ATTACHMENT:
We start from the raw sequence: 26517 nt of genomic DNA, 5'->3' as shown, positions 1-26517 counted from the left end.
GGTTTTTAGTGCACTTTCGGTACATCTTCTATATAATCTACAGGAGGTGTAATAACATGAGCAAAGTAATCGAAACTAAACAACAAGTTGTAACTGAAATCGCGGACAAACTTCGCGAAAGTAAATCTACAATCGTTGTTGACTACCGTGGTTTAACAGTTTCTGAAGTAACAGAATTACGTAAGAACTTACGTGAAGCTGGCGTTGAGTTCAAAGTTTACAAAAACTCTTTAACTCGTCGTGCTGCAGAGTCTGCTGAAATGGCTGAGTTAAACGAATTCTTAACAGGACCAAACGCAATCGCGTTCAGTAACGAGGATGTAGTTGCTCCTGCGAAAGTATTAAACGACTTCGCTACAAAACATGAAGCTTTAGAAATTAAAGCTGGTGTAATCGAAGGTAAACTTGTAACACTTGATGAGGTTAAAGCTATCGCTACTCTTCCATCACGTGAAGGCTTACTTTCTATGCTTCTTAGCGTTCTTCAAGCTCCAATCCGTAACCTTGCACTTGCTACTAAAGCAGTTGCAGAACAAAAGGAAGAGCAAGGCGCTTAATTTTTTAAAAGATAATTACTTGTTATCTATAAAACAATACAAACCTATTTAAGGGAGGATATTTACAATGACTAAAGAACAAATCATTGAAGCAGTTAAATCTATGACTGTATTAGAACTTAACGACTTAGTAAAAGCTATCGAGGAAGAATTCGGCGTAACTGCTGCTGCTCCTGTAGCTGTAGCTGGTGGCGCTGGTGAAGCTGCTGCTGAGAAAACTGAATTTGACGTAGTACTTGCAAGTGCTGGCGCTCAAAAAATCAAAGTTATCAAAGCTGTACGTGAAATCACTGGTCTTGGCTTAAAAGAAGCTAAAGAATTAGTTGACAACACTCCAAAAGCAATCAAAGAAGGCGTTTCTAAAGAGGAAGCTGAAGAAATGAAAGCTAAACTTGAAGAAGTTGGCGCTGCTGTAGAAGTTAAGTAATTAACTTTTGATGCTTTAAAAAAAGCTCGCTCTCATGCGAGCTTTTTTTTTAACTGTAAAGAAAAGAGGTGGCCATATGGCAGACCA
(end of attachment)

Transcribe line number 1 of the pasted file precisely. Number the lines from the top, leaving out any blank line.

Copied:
We start from the raw sequence: 26517 nt of genomic DNA, 5'->3' as shown, positions 1-26517 counted from the left end.